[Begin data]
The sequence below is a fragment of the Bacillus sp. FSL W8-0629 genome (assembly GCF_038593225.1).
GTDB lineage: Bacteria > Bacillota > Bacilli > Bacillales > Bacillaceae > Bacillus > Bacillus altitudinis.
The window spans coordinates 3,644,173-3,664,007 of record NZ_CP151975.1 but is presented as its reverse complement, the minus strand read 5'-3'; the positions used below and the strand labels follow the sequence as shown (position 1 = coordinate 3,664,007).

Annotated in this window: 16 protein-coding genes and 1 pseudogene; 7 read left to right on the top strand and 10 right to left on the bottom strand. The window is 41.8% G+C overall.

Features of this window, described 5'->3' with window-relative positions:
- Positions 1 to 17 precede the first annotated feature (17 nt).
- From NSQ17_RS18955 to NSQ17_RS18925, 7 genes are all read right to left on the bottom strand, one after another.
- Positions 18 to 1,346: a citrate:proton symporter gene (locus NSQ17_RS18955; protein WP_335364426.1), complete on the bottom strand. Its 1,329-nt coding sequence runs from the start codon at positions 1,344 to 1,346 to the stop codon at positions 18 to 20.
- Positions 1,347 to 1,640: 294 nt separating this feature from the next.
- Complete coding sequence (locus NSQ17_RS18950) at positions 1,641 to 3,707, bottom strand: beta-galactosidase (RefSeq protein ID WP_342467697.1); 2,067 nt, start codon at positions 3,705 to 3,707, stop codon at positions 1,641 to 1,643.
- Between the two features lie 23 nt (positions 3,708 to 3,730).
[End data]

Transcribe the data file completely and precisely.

The sequence below is a fragment of the Bacillus sp. FSL W8-0629 genome (assembly GCF_038593225.1).
GTDB lineage: Bacteria > Bacillota > Bacilli > Bacillales > Bacillaceae > Bacillus > Bacillus altitudinis.
The window spans coordinates 3,644,173-3,664,007 of record NZ_CP151975.1 but is presented as its reverse complement, the minus strand read 5'-3'; the positions used below and the strand labels follow the sequence as shown (position 1 = coordinate 3,664,007).

Annotated in this window: 16 protein-coding genes and 1 pseudogene; 7 read left to right on the top strand and 10 right to left on the bottom strand. The window is 41.8% G+C overall.

Features of this window, described 5'->3' with window-relative positions:
- Positions 1 to 17 precede the first annotated feature (17 nt).
- From NSQ17_RS18955 to NSQ17_RS18925, 7 genes are all read right to left on the bottom strand, one after another.
- Positions 18 to 1,346: a citrate:proton symporter gene (locus NSQ17_RS18955; protein WP_335364426.1), complete on the bottom strand. Its 1,329-nt coding sequence runs from the start codon at positions 1,344 to 1,346 to the stop codon at positions 18 to 20.
- Positions 1,347 to 1,640: 294 nt separating this feature from the next.
- Complete coding sequence (locus NSQ17_RS18950) at positions 1,641 to 3,707, bottom strand: beta-galactosidase (RefSeq protein ID WP_342467697.1); 2,067 nt, start codon at positions 3,705 to 3,707, stop codon at positions 1,641 to 1,643.
- Between the two features lie 23 nt (positions 3,708 to 3,730).